There’s a scene, no spoilers here I promise, following a large battle where Erikson had me almost in tears. He had me felling truly wretched. And then only pages later there’s a scene where Coltraine is talking to the Malazan sappers (I'm sure anyone who has read the book will know what I'm talking about) and there I was with the huge, goofy grin on my face. I’m rarely very expressive when I read, but I think it would have been comical to watch my face while I read this book. Constant frowns and gasps and laughter.

The characters, both those we’d already met and newly introduced ones, went from being interesting people to being people I desperately cared about. And I think I just hit on why I found this book to be so much better. The characters. (Of course. Isn’t it always the characters?) When, for example, what happened to Crokus’s uncle in Gardens of the Moon happened, I thought it was some pretty cool writing but I wasn’t really sad or anything. But when what happened to, well, I could name pretty much any character from Deadhouse Gates here, happened, I was a wreck. I was right there with them, cheering or sobbing. Mostly sobbing. (Damn you Erikson!)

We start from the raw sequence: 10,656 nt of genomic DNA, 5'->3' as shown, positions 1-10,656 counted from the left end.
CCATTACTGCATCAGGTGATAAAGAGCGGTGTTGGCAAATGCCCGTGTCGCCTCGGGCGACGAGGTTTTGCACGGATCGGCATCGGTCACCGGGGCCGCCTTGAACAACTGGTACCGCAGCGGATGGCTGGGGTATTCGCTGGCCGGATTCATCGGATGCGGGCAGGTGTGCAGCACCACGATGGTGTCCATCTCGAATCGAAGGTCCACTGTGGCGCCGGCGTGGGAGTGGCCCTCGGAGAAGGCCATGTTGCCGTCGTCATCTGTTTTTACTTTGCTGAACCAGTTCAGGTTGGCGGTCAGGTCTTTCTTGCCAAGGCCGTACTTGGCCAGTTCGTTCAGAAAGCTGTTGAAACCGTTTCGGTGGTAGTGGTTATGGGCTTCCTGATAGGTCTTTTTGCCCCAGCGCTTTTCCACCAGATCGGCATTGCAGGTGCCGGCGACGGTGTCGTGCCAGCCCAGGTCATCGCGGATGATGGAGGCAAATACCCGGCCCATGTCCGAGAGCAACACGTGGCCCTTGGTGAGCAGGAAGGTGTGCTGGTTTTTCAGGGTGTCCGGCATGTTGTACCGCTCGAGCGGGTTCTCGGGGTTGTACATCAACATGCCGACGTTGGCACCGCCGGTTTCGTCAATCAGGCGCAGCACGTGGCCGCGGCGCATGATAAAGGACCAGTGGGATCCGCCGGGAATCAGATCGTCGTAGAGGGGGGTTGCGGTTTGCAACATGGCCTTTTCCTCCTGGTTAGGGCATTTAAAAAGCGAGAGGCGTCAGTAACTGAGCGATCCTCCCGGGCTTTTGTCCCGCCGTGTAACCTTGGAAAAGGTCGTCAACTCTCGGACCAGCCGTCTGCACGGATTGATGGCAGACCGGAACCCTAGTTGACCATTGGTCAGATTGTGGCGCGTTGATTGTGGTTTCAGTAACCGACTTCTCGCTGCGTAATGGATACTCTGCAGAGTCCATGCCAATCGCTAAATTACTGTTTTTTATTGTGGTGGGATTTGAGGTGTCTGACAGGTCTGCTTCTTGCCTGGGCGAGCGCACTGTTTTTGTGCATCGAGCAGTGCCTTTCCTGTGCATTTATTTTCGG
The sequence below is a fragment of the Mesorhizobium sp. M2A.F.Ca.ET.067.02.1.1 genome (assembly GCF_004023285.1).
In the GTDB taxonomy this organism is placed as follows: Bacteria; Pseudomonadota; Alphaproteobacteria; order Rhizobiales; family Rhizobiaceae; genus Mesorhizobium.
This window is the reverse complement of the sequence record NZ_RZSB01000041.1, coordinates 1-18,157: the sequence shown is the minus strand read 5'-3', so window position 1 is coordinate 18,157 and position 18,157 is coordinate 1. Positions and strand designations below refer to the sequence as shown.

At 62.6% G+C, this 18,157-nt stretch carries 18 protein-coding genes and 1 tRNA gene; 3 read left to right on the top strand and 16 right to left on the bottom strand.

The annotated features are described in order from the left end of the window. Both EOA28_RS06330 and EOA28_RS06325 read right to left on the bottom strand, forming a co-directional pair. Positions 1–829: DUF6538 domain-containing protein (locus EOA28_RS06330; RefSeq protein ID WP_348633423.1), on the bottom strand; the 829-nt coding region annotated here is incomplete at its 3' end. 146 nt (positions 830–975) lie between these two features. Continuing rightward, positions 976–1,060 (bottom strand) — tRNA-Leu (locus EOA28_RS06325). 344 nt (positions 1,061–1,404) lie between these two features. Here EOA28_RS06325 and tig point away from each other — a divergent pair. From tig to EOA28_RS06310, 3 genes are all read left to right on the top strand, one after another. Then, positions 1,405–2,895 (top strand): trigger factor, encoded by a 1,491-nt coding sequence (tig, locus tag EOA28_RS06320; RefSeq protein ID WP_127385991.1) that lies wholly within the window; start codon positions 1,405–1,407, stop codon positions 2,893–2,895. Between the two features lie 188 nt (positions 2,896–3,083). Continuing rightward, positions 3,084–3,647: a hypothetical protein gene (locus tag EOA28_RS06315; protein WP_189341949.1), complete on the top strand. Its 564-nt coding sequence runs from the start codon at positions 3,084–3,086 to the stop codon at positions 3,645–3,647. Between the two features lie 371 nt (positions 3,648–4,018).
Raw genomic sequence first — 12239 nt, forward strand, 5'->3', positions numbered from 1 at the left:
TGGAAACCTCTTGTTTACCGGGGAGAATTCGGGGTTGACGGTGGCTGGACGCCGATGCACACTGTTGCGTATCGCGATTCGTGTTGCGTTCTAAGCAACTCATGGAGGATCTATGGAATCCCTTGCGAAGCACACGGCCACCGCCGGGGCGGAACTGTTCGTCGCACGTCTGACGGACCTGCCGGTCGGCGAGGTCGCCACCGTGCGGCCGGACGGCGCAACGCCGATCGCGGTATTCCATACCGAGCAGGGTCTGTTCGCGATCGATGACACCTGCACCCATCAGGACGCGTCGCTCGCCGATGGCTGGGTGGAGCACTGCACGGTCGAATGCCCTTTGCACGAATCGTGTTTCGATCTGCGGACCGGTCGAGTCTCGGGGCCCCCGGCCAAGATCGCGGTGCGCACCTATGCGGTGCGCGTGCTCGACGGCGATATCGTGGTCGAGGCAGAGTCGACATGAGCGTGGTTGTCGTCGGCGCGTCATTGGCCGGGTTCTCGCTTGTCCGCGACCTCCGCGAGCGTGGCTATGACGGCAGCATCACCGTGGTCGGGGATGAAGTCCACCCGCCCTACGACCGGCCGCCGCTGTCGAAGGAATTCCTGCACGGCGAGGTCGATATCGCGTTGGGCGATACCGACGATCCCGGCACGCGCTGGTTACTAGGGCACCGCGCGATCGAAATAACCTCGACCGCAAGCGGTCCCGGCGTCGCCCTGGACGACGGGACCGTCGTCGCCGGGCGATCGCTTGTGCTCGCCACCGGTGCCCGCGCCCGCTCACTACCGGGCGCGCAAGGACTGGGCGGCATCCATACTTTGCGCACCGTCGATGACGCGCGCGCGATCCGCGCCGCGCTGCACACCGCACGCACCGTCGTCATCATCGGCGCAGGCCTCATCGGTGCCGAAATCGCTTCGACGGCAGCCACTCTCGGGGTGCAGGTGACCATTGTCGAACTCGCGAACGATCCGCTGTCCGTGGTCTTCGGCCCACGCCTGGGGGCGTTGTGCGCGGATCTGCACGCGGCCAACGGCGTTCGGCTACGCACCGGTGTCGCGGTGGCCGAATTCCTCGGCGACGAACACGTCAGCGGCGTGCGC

When I finished it I felt like I had run a marathon. I felt like I’d crossed the desert in Coltaine’s Chain of Dogs. In part because I normally average two books a week, and this thing took me almost a solid month to get through. But also because Erikson does not spare the reader at all. What his characters go through, you go through. And believe me, Erikson is not nice to his characters.